When breasts are bulging, spilling, and peeking around the confines of your bra, it may be time to take a second look at the size you’re wearing. Studies have shown that 95% of women or more wear the wrong bra size. This incorrect sizing leads to back pain, rashes, scarring, breast tissue damage, embarrassing fashion situations, and body hate. That isn’t all, either.
“Quadraboob” or over the cup top spillage is an all too common fashion phenomenon that happens with many of us large breasted women. Lucky for us, it can be easily solved by adjusting the style, shape, and size of the bras you wear. This doesn’t mean that you’ll be banished from the adorable bra world, or that you’re only permitted to wear granny bras. Take a look, here’s a few helpful tips and general trouble shooting.
Here are a few super common problems that could be giving you trouble with your bra fit:
- Cup size is too small
- Style of bra isn’t suitable for your breast type
- Underwire shape isn’t compatible with your breast shape
- You may need a better supporting bra
- The center panel of the bra is too high or too low
To extrapolate a little on these points, if your cup is too small you’ll notice breast tissue peeking out over the top and sides of the cups. If your breasts have become soft due to breastfeeding, or just with time, styles such as the balconette may no longer be your ideal style. Underwire shape varies drastically between styles and brands, try on many different variations to identify your ideal fit. Try a T-shirt bra or a full-coverage bra if your issue is support. T-shirt bras will typically have more central straps, and can offer better support to the heaviest part of your bust. Lastly, if the center panel of the bra is too low or too high, your breasts may be forced into an unflattering shape or height.
Get Professionally Fitted
Getting yourself professionally fitted for a bra will save you tons of trouble. Ask around, and look for professionals with good reputations, and go to a few of them. Victoria’s Secret fitters don’t count. They’ll measure you over the top of your jacket and whatever you’re wearing. And more likely than not, they’ll try to wedge you into a product they sell that doesn’t actually fit or flatter your body.
Bra sizing can be a little tricky. The cup size and band size mean nothing without each other, and bra sizes are on a sliding scale of proportion. A cup size example that many find interesting: A 36B and a 34 C are exactly the same cup size. Weird, right? One of those bras is a B cup, and the other is a C cup, but the band size makes the two cup sizes identical. They’re what we call “sister sizes”. And they’re a good thing to be aware of in case you can’t find your one size that fits you in a department store.
Go Up a Cup
Once you have a good idea of how the sizing scale of bra fitting works, and you’ve been professionally sized, you’re ready to solve your bra woes forever! If you’re reading this article, then you’ve maybe faced the dreaded quadraboob before… Hear me when I say, go up a cup size! Women with larger breasts have been more commonly fitted for too small, and more dramatically bad fitting bras. Not only can this look bad with spillage, but incorrectly fitted bras can cause permanent health problems long term!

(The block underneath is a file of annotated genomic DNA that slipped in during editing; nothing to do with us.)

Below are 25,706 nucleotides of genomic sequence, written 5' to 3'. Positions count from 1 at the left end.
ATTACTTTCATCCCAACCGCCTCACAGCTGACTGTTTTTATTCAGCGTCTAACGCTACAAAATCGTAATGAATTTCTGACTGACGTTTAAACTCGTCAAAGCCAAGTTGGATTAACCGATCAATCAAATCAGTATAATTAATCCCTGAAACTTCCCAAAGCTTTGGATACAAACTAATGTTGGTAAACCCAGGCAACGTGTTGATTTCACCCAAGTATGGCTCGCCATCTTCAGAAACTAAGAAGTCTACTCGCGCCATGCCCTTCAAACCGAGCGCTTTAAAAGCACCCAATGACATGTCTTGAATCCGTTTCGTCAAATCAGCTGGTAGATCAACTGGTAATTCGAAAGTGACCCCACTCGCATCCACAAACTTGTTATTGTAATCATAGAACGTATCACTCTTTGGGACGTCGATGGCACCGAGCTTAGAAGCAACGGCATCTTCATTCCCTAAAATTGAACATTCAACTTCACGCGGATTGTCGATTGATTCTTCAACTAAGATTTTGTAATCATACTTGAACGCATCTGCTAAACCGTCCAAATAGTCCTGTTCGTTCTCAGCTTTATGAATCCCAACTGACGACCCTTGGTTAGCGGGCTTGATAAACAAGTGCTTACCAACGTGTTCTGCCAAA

Small Bras Damage Your Body
Wearing a bra too tiny for your chest can cause horrendous long term damage to your body. One common infliction is permanent breast tissue damage and deterioration. This might not sound serious, but you won’t think it’s funny when I say that means drooping breasts! The premature breakdown of the supportive tissue of your breasts is something that can easily happen with an ill fitting bra.
Another major problem is damage to the spine. Your breasts are a heavy burden to bear, and your back and neck are very aware of this. The better positioned your breasts are on your body, and the more supported they are, the less harm you’re doing to your back and spine. A bra that does not fit correctly can give way to issues such as scoliosis and other spine malformations, and shoulder drooping.
Any poking or rubbing at the band and underwire can cause dermatitis and rashes. This skin inflammation can yield to infection, scabbing, and unsightly scarring and hyper-pigmentation of the skin. Ever heard of a yeast infection? Most women are familiar with that struggle. Well, the bad news is: they’re not only likely to happen in your other feminine regions, they can happen around the breasts, too. Wearing a bra that is too small could create a breeding ground environment for these little organisms.
Variation in Style
Depending on how a bra is intended to fit, your size might vary dramatically. During pregnancy, with age, or during menstruation, your bra size can change. Yes, this is all extremely problematic. My solution: have a few different styles and sizes at your disposal. Your balconette style bra may be smaller than your favorite T-shirt bra. In Warcol brand versus Spanx brand, you may be a size or two apart! That’s okay! As long as the three following criteria are met:
- The band should be firm and snug around your body, but comfortable to wear. Standing side-on at a mirror, the band should be horizontal and should not be creeping or pulling up your back.
- There should be absolutely no poking, rubbing, or digging anywhere. The underwire at the front should lie flat against your rib cage. If they stick up or out funny, they’re the wrong shape for your body and breasts.
- Each cup should completely encompass each breast. There should be a smooth line where the breast and the top of the cup meet. Even if you are wearing a low cut style or balconette, there should be no ridge or spillage over the top of the cup.